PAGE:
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To be fair to BlackBerry, the camera on the Bold 9900 isn't its main selling point. Which is just as well, because it's pretty average.
What we're given is a 5MP snapper – the same as we had on the 9900's predecessor, the Bold 9780. It's not too shabby but also not very adventurous, considering that various phones (including the iPhone 4, which is more than a year old) come with that spec.
Thankfully, it comes with an LED light too, which makes things a little bit better in darker conditions.
Having said that, pictures taken on the Bold 9900 at max resolution are actually slightly smaller than those taken on the 9780 (2560 x 1920 versus 2592 x 1944).
The camera app is exactly the same as before. The only notable exception is that the autofocus option has disappeared from the menu. We assume this is because it is now automatic. If that is the case, somebody really needs to tell it, because on several occasions it didn't bother to rise to the challenge. We reckon a touchscreen should come with tap-to-focus functionality too, but that wasn't present here.
Photographs taken in good light reproduced well and colours were fairly representative. Those taken close up in normal light with the LED on auto mode seemed to be bathed in something that made everything look more yellow than in real life. We thought our dog was auditioning for The Simpsons at one point.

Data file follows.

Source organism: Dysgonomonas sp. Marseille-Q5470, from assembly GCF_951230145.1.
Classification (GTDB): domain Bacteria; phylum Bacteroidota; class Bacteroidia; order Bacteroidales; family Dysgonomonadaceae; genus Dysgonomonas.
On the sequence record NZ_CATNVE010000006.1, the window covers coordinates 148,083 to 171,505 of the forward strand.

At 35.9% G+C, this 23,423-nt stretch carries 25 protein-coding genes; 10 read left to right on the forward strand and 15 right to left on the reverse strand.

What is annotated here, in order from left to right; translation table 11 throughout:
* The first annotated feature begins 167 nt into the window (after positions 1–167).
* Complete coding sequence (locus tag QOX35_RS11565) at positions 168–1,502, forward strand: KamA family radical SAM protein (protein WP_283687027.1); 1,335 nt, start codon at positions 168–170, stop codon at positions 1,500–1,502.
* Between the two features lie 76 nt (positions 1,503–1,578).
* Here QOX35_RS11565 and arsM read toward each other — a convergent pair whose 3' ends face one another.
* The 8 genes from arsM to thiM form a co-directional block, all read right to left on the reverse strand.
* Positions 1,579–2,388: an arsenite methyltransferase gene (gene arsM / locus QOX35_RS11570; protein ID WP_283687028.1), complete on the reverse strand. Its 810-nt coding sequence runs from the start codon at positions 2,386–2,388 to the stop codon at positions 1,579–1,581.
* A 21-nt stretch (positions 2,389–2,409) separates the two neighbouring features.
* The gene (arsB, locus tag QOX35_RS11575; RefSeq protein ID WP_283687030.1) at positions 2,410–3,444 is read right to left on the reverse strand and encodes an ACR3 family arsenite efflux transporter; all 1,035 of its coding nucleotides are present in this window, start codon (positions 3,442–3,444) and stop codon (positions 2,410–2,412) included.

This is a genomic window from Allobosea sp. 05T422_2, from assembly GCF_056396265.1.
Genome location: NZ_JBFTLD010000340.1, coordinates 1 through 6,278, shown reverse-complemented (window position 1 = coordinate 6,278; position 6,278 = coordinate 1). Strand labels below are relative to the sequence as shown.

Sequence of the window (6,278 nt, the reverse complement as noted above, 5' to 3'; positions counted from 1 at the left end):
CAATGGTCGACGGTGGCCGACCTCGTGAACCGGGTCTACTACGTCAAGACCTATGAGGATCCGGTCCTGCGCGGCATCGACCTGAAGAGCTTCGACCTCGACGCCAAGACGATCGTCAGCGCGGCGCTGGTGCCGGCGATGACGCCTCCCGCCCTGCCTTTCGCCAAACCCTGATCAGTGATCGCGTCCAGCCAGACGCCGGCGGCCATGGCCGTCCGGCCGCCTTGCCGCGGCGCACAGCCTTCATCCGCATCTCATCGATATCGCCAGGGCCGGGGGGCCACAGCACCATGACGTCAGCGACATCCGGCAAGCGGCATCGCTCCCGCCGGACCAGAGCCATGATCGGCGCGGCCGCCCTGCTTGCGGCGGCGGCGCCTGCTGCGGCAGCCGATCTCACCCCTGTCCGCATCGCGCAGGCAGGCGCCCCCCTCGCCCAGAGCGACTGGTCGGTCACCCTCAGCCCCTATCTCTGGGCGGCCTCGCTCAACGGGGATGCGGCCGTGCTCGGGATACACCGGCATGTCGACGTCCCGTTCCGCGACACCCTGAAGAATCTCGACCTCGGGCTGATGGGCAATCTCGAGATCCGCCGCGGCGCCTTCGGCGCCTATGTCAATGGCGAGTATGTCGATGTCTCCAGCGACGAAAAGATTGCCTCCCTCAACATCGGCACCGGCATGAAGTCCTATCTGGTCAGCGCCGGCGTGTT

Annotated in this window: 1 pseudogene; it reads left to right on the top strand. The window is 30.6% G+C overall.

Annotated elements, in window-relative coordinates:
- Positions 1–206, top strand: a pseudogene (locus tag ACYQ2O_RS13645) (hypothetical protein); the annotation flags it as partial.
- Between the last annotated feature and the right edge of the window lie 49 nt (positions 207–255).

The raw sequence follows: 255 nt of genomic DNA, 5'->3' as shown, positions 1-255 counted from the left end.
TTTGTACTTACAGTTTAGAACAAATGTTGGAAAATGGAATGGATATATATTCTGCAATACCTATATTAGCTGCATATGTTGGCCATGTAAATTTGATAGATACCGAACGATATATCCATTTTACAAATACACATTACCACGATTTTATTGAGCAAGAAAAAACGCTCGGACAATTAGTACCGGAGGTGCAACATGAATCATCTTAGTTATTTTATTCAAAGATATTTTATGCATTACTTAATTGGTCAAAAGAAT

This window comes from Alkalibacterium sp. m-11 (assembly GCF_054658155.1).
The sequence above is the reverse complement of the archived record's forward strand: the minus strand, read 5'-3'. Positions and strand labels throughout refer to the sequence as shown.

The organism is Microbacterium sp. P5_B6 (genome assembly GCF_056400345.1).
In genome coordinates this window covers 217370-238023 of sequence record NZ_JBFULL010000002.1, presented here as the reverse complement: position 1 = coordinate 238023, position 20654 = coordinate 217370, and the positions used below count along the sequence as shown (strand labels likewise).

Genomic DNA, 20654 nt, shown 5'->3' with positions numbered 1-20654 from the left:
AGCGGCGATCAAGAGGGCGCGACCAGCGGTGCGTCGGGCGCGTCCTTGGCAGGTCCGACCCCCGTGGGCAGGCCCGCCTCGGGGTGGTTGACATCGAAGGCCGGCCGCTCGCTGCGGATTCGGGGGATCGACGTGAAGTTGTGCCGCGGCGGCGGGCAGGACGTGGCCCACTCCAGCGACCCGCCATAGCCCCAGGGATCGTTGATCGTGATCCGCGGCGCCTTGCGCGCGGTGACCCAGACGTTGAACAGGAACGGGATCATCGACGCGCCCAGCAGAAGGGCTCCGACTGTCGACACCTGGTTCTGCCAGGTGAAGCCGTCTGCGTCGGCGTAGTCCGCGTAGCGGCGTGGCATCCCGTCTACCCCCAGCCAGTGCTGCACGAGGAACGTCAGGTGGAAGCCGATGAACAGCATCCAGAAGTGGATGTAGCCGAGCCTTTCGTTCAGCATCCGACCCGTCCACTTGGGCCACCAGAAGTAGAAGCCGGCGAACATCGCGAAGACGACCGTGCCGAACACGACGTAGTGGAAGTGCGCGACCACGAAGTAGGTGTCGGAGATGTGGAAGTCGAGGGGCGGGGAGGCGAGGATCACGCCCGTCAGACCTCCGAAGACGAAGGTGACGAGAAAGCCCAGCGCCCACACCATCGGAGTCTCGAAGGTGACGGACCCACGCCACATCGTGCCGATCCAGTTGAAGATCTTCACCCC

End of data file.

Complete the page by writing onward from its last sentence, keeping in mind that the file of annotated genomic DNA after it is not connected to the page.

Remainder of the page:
In pitch black, the LED light does its job well, picking out images from complete darkness. Whack it into a low light setting or just turn the light off completely and you'll see that objects are almost impossible to see.
There are various snapper modes from face detection to sports, landscape and party. In reality, we noticed little difference.
As a phone camera, it's manageable, but you won't be taking it as your only one on holiday. We're sad that for such a premium handset, an average 5MP camera with last season's software is all RIM could manage to give us.
Close up, our image looked quite yellow and looked slightly blurred even with minimal movement.
Colours reproduced well but the autofocus couldn't seem to get out of bed.
Taken in good light with artificial lamp ahead. The image looks slightly grainy when it shouldn't considering the conditions.
In pitch black, the LED light picked out our show-off frog with little difficulty.
In macro mode, text wasn't focused on automatically which made us wonder what the point was in having it
Some images seemed overly processed and the colour in direct sunlight wasn't true to life. This blue ended up looking more grey,
Same here – this was daylight at 2pm on a bright day but looks like some kind of filter has been applied.